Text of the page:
Seeing the thumnails and early sketches for the iconic Watchmen moments is pretty neat, but Dave's tale of how it was produced is what really made this for me. And hats off to him for refusing to get drawn into the drama of what happened next. It's a story that needs hearing, but this celebration of the art of the Watchmen was not it.

Oh, and the library had a clever promotion on. They offer a cheap DVD rental service (with a lot of art house stuff as well as block busters), and to encourage the DVD crowd to read more they had a box of wrapped up mystery books on the counter you could borrow, and get a free DVD coupon.
cdave: (Default)
5) Oryx and Crake by Margaret Atwood

Like the Handmaid's Tale it's told by alternating chapters on the "present" with flashbacks from the protagonist. In this case the flashbacks seemed less well integrated. They're more linear, and with less obvious triggers for why the protagonist should be recalling that episode.

I actually quite liked the protagonist. He may be a self absorbed w*nker, but he knows he is. And it makes a change to have a protagonist who is below average amongst his peers.

Triggered my bad movie physics *twitch* towards the end. No one thing in particular it's just that a lot of the "science" in it is there as decoration, and doesn't really work if you think about it. Occasionally a bit heavy on the symbolism and the polemic she wants, rather than the story.

For all that, it's an entertaining story. Is it wrong that I want a Buckets o' Nubbins from ChickieNobs now?

6) Persopolis by Marjane Satrapi (graphic novel)

Originally published in French, the English language editions are divided into two "books".

The second book is a fascinating autobiographical tale of the journey to adulthood of the young Marjane. It starts of with her first days sent to live overseas. She went through some severe culture clashes, and isn't afraid to show the readers some of the negative sides of her time. It's a moving story, and I'm glad I read it.

The first book is the reason I'd picked it up though. This is the tale of a child born during the Islamic revolution in Iran, and growing up with relatively liberal parents where the country round them is getting more restrictive (and getting bombed by Iraq).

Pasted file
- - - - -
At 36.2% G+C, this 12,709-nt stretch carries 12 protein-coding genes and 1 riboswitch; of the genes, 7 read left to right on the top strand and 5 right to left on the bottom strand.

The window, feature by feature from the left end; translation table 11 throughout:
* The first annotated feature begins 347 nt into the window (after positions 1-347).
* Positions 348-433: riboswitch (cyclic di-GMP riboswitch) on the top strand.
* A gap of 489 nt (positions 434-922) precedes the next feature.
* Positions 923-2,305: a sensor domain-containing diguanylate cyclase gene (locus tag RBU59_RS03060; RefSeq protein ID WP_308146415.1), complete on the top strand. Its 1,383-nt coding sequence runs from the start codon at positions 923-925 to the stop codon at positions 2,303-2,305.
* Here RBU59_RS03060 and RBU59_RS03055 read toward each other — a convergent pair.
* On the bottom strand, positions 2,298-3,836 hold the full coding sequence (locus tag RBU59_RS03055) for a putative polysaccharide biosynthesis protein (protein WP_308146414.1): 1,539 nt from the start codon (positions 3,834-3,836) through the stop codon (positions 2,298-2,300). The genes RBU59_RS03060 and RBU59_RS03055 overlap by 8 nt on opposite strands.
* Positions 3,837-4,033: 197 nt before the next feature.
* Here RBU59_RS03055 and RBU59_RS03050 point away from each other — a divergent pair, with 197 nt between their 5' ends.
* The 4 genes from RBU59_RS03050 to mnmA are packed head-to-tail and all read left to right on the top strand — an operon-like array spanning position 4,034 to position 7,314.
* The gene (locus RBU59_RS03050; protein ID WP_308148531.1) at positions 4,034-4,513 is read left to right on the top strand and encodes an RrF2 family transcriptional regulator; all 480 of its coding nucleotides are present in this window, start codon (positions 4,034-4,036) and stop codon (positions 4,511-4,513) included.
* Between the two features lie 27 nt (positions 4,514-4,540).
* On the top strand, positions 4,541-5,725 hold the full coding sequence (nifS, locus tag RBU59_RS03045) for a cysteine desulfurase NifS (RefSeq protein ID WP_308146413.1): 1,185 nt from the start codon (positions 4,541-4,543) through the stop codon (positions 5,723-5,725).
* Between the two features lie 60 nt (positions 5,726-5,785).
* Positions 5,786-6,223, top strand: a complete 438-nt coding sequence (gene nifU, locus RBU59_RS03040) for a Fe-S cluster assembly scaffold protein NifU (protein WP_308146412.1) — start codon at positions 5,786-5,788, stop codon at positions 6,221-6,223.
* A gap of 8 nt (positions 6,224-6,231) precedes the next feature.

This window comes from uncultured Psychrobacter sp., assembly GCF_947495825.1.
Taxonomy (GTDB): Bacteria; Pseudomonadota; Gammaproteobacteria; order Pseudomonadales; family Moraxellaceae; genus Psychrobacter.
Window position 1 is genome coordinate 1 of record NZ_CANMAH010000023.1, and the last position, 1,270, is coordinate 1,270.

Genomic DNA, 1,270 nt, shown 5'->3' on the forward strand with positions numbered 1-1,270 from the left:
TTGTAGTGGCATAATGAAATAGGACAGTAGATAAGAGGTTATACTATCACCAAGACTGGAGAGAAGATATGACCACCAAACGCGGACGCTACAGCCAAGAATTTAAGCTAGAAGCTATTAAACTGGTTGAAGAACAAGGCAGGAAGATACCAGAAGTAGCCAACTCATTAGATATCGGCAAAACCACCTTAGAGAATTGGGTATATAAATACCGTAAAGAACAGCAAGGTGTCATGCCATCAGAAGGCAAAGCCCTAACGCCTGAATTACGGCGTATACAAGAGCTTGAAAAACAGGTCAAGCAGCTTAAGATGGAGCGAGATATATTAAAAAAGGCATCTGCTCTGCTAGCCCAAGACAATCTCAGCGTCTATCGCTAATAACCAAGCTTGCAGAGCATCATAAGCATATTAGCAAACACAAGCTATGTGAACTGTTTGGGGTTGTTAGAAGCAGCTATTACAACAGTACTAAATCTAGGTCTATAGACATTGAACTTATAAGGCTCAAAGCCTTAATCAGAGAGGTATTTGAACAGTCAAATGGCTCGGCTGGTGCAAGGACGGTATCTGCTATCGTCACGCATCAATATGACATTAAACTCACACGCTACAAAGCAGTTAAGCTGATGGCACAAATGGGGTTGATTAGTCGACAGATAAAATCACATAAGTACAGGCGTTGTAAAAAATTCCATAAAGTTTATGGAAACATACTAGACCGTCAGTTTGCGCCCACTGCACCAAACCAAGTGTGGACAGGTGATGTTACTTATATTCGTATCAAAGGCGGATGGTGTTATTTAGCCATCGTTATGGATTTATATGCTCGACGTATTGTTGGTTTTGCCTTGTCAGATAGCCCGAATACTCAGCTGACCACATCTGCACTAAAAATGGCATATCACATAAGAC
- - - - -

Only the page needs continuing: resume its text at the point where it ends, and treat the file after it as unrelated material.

I don't know nearly as much modern history as I'd like, so recommendations for engaging first person narratives would be welcome.
cdave: (Default)
Okay, I may have failed to keep updating what I read in 2009, but I still have most of the books on one shelf, so will try and do a catch up post soon.

Meanwhile, I'd better start this year's list while I can still remember them.

1) Matter by Ian M. Banks.

Bought this ages ago, and took on Christmas holiday to France with me. On the basis that it would save me having to take 3 smaller books :)

The main "problem" with the Culture universe is that the Culture are at the top of the pecking order. Creating conflict within this utopia is tricky, so most of the novels are set at the edges. This is book that set largely outside their sphere of influence. This novel is largely centred around characters from a relatively primitive culture who are fully aware that they are several levels down from the movers and shakers of the galaxy.

Personally, this was a downside for me. The bits of this novel I enjoyed the most were the massive scale epic space opera moments. I just wasn't terribly interested as to what was happening to the these people's culture.

2) The Brentford Triangle by Robert Rankin

2nd in the The Brentford Trilogy

Hanging around with [ profile] jamesb made me realise I'd been ignoring Rankin's books too long. Having bounced off The Da-da-de-da-da Code, when I won a review copy at the BSFA raffle, I eventually read The Hollow Chocolate Bunnies of The Apocalypse and loved it, so went back to the start (pauseing briefly for Radio 7's broadcast of The Brightonomicon).

I felt this book flowed better than the The Antipope. Massively chaotic and surreal fun. Loved it. Glad I picked up the 4th book in the trilogy (with a Josh Kirby cover) for a song at the Novacon auction.

3) The Handmaid's Tale by Margaret Atwood

"Not Science-Fiction" my arse. I preferred cut for very minor structural spoilers. No plot spoiler. )

{ETA: Ooh! "what makes this [edition] unique is that the ending was rewritten for the Corgi edition, so dedicated fans will want to track this one down, to find out what happened in the original ending."}

4) Generation X by Douglas Coupland

I'd describe the protagonists of this as the 90's equivalent of "turn on, tune in, and drop out". The book follows three twenty somethings, who have chosen not to Be All They Can Be, but instead to work low paid, low responsibility jobs, until they've saved enough cash go backing round some far odd part of the world searching for themselves. The book is largely made up of series of stories which the characters tell each other, and serve as vignettes of the attitudes young adults in the late 80s.